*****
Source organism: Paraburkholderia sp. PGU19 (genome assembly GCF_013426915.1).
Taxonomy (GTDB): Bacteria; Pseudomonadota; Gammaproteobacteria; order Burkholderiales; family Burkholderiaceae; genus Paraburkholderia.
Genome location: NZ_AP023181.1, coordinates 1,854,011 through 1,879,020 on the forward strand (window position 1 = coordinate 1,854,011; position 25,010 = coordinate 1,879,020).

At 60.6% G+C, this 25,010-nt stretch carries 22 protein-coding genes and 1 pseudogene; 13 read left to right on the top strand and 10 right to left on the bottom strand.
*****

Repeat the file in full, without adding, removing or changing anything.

Source organism: Paraburkholderia sp. PGU19 (genome assembly GCF_013426915.1).
Taxonomy (GTDB): Bacteria; Pseudomonadota; Gammaproteobacteria; order Burkholderiales; family Burkholderiaceae; genus Paraburkholderia.
Genome location: NZ_AP023181.1, coordinates 1,854,011 through 1,879,020 on the forward strand (window position 1 = coordinate 1,854,011; position 25,010 = coordinate 1,879,020).

At 60.6% G+C, this 25,010-nt stretch carries 22 protein-coding genes and 1 pseudogene; 13 read left to right on the top strand and 10 right to left on the bottom strand.